Including Standard Content with User Controls


Including Standard Content with User Controls

You can use a user control to redisplay static content on multiple ASP.NET pages. For example, most Web sites have a standard header and footer that appear at the top and bottom of every page. With user controls, you can create the standard header and footer once and use the same user controls on multiple pages.

The advantage of using user controls to display the same content on multiple pages is that you can easily update the content if it ever changes. For example, if your Web site logo changes, you need to change only one file rather than hundreds of files.

ASP Classic Note

In previous versions of Active Server Pages, #INCLUDE files were used to display static content on multiple pages. You can still use #INCLUDE files with ASP.NET, but user controls offer much more functionality.


To build a user control, you simply need to create a file that has the extension .ascx . You can place any static content in a user control file that you want.

NOTE

User controls have the special .ascx extension so that they cannot be opened directly in a Web browser. Being able to open a user control file directly would create potential security risks. If you attempt to open a user control file, you receive a This type of page is not served . message.


Listing 5.1 contains a simple user control that represents a standard Web site page header.

Listing 5.1 SimpleHeader.ascx
 <html> <head><title>Global Super Company</title></head> <body> <h2>Global Super Company</h2> <i>We mean business!</i> <hr> 

The C# version of this code can be found on the CD-ROM.

Notice that Listing 5.1 does not contain anything special. It includes standard opening HTML tags and a little bit of text.

After you create a user control, you can include it in any other ASP.NET page in your Web site. For example, the page in Listing 5.2 contains the SimpleHeader.ascx user control.

Listing 5.2 HomePage.aspx
 <%@ Register TagPrefix="SuperCompany" TagName="Header"   Src="SimpleHeader.ascx" %> <Supercompany:Header   ID="ctlHeader"   Runat="Server" /> Welcome to our home page! </body> </html> 

The C# version of this code can be found on the CD-ROM.

When the page in Listing 5.2 is displayed, the contents of the user control are also displayed (see Figure 5.1).

Figure 5.1. Registering a user control.

graphics/05fig01.jpg

The first line of Listing 5.2 contains a Register directive. You must register a user control on a page before you can start using it.

The page in this listing uses three attributes of the Register directive:

  • TagPrefix ” The alias to associate with the user control's namespace

  • TagName ” The alias to associate with the user control's class

  • Src ” The virtual path to the file containing the user control

The TagPrefix attribute enables you to assign a unique namespace to the user control. If you add another user control to the page with the same TagName , you could still distinguish between the controls with the TagPrefix .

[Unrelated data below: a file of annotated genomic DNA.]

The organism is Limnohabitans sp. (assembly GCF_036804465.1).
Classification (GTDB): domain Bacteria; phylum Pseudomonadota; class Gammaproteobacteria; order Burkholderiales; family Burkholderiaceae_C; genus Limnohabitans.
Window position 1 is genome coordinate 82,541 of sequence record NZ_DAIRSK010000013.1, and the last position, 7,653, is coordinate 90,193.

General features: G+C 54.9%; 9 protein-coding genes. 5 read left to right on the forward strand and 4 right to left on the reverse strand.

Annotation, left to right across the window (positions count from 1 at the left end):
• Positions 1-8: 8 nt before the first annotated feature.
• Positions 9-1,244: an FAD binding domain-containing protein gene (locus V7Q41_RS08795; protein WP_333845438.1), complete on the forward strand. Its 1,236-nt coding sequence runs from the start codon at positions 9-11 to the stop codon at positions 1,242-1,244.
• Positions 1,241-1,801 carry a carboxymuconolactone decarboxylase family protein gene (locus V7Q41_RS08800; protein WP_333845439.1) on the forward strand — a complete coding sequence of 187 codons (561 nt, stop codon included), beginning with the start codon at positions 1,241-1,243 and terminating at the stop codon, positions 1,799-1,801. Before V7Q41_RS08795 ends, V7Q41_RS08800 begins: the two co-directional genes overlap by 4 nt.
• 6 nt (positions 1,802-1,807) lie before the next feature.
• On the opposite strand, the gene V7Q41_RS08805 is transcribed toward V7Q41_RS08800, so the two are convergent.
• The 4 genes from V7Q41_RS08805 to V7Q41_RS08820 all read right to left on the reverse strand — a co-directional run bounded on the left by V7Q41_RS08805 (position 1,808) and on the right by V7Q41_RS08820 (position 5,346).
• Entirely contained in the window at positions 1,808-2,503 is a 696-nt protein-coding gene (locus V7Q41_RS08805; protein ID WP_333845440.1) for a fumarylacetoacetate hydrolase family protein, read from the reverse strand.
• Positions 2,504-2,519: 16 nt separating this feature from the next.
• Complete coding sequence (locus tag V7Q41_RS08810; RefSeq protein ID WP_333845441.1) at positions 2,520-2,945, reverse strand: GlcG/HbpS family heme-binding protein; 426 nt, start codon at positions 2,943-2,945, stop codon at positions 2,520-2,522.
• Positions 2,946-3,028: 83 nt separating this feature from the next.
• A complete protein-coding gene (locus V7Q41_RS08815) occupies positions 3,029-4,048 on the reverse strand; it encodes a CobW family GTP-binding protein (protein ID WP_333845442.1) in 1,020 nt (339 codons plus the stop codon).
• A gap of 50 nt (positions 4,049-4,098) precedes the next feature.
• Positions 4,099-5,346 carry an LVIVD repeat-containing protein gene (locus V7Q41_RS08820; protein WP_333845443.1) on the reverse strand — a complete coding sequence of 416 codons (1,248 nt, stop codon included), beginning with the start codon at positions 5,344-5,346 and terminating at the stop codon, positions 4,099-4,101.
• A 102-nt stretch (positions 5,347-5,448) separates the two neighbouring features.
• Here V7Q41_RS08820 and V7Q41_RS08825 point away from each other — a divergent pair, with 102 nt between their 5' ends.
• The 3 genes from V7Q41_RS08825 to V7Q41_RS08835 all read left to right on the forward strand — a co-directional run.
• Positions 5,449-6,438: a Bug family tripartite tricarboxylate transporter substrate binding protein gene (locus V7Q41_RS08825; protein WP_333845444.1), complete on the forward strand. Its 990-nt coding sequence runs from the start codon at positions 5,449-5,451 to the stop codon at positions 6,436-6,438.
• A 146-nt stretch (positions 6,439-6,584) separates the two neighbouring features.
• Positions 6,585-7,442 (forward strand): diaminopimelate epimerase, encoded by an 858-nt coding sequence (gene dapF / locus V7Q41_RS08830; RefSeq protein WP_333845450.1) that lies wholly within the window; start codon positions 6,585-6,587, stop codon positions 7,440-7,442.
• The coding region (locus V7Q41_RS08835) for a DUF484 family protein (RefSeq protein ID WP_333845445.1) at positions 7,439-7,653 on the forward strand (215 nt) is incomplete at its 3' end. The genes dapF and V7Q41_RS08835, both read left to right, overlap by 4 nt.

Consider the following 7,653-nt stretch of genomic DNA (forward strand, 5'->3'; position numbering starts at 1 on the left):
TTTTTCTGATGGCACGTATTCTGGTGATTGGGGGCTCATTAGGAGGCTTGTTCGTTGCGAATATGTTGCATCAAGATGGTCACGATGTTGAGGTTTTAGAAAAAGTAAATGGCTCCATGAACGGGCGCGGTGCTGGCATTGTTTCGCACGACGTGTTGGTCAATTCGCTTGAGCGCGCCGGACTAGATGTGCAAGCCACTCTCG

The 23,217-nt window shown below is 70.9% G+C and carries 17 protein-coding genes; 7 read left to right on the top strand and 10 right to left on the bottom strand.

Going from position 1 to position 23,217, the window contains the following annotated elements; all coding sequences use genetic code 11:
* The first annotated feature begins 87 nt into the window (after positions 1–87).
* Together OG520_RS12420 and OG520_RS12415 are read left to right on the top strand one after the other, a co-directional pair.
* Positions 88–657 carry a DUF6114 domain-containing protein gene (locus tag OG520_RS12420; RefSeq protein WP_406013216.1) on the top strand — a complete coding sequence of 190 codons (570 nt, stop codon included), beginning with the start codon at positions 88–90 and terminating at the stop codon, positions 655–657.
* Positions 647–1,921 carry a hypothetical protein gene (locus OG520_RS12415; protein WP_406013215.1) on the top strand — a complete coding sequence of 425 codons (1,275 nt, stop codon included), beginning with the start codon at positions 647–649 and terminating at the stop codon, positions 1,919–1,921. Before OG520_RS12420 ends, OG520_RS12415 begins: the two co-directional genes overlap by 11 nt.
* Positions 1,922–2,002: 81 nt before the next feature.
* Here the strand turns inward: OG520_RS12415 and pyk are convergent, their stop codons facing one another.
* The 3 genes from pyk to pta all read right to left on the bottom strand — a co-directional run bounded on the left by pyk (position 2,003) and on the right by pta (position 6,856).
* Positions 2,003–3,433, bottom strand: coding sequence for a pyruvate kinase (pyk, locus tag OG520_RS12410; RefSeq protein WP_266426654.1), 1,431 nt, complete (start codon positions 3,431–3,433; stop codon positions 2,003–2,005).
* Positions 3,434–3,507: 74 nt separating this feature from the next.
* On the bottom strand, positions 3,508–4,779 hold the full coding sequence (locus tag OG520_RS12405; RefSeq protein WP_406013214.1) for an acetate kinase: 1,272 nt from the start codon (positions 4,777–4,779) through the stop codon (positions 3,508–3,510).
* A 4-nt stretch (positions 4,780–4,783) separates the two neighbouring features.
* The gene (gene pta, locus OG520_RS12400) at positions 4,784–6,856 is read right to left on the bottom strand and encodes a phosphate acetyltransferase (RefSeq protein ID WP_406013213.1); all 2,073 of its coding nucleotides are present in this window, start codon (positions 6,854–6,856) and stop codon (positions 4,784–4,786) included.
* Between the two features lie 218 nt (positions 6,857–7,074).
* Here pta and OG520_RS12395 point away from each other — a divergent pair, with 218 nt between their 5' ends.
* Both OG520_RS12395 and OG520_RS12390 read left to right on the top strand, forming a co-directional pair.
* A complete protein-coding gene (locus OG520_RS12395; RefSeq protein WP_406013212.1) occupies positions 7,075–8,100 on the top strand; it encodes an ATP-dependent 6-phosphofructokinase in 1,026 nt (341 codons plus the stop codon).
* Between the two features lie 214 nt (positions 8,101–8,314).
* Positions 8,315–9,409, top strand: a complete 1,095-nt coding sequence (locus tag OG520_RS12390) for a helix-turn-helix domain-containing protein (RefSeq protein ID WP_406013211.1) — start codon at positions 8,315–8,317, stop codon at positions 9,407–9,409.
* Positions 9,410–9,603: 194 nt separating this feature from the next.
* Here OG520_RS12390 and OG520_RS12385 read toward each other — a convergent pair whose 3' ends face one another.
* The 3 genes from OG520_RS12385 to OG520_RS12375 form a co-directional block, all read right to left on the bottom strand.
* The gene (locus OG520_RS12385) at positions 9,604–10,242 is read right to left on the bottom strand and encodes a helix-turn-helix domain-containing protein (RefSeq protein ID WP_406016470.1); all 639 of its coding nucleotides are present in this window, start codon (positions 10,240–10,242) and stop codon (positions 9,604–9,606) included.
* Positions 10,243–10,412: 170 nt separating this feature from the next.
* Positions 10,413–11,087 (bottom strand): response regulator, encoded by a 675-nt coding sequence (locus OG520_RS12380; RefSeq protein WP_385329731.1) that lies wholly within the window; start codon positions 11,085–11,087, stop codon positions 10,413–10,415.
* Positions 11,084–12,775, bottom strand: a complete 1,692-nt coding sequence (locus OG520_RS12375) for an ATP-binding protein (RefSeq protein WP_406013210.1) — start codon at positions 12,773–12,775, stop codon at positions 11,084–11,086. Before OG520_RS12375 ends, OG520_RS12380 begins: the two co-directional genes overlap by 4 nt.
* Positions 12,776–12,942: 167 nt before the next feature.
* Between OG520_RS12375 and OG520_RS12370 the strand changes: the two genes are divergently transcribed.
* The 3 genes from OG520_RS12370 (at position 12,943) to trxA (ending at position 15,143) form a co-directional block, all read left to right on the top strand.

The TagName attribute enables you to name your custom control. You use this name when creating an instance of the user control on the page.

The Src attribute specifies the path to the user control file. If the user control is located in the same directory as the containing page, you can simply provide the filename. If the user control is located in another directory, you need to provide either a relative or absolute path to the file.

After you register the user control on the page, you can start using the control just like any other ASP.NET control. In Listing 5.2, you declared the control on the page by using the following tag:

 
 <Supercompany:Header   ID="ctlHeader"   Runat="Server" /> 

When the page is rendered, the control displays the contents of the SimpleHeader.ascx file.

NOTE

You do not always need to include a user control within a <Form Runat="Server"> tag. You need to include a user control within a form tag only when you want the control to participate in view state or when it includes other controls that require it.


You can use the same user control multiple times within a single ASP.NET page. The only requirement is that each instance has a unique ID.

Imagine that you created a complicated page divider using multiple HTML elements. You can place all the HTML elements into a user control and redisplay the divider multiple times on a page.

Listing 5.3 contains a user control that represents a page divider built from an HTML <table> tag.

Listing 5.3 Divider.ascx
 <p> <table width="90%" cellpadding="2" cellspacing="0" border="1" bordercolor="red"> <tr>   <td bgcolor="orange" Height="3">   </td> </tr> </table> <p> 

The C# version of this code can be found on the CD-ROM.

This divider is displayed multiple times in the page contained in Listing 5.4 (see Figure 5.2 for the output of this page).

Listing 5.4 UserControlsDivider.aspx
 <%@ Register TagPrefix="SuperCompany" TagName="Divider"   Src="divider.ascx" %> <html> <head><title>UserControlsDivider.aspx</title> <body> Here is some text... <SuperCompany:Divider   id="ctlDivider1"   Runat="Server" /> Here is some more text... <SuperCompany:Divider   id="ctlDivider2"   Runat="Server" /> Yet some more text... <SuperCompany:Divider   id="ctlDivider3"   Runat="Server" /> </body> </html> 

The C# version of this code can be found on the CD-ROM.

Figure 5.2. Displaying a single user control multiple times.

graphics/05fig02.jpg



ASP.NET Unleashed
ASP.NET 4 Unleashed
ISBN: 0672331128
EAN: 2147483647
Year: 2003
Pages: 263

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